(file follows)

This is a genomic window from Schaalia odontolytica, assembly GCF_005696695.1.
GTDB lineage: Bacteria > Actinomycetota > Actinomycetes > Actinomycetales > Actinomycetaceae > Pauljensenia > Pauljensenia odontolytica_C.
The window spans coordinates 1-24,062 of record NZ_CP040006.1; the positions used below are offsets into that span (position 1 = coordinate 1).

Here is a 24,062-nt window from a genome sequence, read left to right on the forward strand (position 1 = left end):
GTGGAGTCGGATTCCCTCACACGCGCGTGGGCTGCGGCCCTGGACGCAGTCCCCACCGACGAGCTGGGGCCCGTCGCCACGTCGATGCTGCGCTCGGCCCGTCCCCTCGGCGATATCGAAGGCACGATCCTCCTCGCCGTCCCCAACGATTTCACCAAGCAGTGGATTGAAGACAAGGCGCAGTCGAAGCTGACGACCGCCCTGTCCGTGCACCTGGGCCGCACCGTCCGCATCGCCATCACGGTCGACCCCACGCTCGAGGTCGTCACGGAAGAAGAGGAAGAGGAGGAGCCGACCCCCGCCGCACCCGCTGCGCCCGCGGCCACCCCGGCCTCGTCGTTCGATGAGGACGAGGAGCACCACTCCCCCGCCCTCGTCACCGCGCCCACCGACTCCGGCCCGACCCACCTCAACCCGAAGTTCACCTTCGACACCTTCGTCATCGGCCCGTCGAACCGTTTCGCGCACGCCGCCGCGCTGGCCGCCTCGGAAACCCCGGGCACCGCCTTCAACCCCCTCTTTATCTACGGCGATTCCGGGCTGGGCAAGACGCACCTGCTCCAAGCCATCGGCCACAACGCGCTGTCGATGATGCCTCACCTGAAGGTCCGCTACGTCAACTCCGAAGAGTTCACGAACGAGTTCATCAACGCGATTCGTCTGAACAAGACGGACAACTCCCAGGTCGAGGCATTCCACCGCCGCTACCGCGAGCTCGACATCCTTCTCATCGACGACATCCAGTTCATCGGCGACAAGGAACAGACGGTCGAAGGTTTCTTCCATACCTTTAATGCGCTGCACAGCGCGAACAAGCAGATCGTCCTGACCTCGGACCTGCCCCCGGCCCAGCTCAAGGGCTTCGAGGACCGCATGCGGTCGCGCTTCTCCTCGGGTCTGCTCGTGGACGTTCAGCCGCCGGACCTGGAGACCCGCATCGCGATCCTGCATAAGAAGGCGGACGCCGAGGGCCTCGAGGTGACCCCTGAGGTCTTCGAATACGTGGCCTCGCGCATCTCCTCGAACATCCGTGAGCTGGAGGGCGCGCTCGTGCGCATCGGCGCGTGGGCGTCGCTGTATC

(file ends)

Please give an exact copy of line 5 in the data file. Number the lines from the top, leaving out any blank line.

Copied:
GTGGAGTCGGATTCCCTCACACGCGCGTGGGCTGCGGCCCTGGACGCAGTCCCCACCGACGAGCTGGGGCCCGTCGCCACGTCGATGCTGCGCTCGGCCCGTCCCCTCGGCGATATCGAAGGCACGATCCTCCTCGCCGTCCCCAACGATTTCACCAAGCAGTGGATTGAAGACAAGGCGCAGTCGAAGCTGACGACCGCCCTGTCCGTGCACCTGGGCCGCACCGTCCGCATCGCCATCACGGTCGACCCCACGCTCGAGGTCGTCACGGAAGAAGAGGAAGAGGAGGAGCCGACCCCCGCCGCACCCGCTGCGCCCGCGGCCACCCCGGCCTCGTCGTTCGATGAGGACGAGGAGCACCACTCCCCCGCCCTCGTCACCGCGCCCACCGACTCCGGCCCGACCCACCTCAACCCGAAGTTCACCTTCGACACCTTCGTCATCGGCCCGTCGAACCGTTTCGCGCACGCCGCCGCGCTGGCCGCCTCGGAAACCCCGGGCACCGCCTTCAACCCCCTCTTTATCTACGGCGATTCCGGGCTGGGCAAGACGCACCTGCTCCAAGCCATCGGCCACAACGCGCTGTCGATGATGCCTCACCTGAAGGTCCGCTACGTCAACTCCGAAGAGTTCACGAACGAGTTCATCAACGCGATTCGTCTGAACAAGACGGACAACTCCCAGGTCGAGGCATTCCACCGCCGCTACCGCGAGCTCGACATCCTTCTCATCGACGACATCCAGTTCATCGGCGACAAGGAACAGACGGTCGAAGGTTTCTTCCATACCTTTAATGCGCTGCACAGCGCGAACAAGCAGATCGTCCTGACCTCGGACCTGCCCCCGGCCCAGCTCAAGGGCTTCGAGGACCGCATGCGGTCGCGCTTCTCCTCGGGTCTGCTCGTGGACGTTCAGCCGCCGGACCTGGAGACCCGCATCGCGATCCTGCATAAGAAGGCGGACGCCGAGGGCCTCGAGGTGACCCCTGAGGTCTTCGAATACGTGGCCTCGCGCATCTCCTCGAACATCCGTGAGCTGGAGGGCGCGCTCGTGCGCATCGGCGCGTGGGCGTCGCTGTATC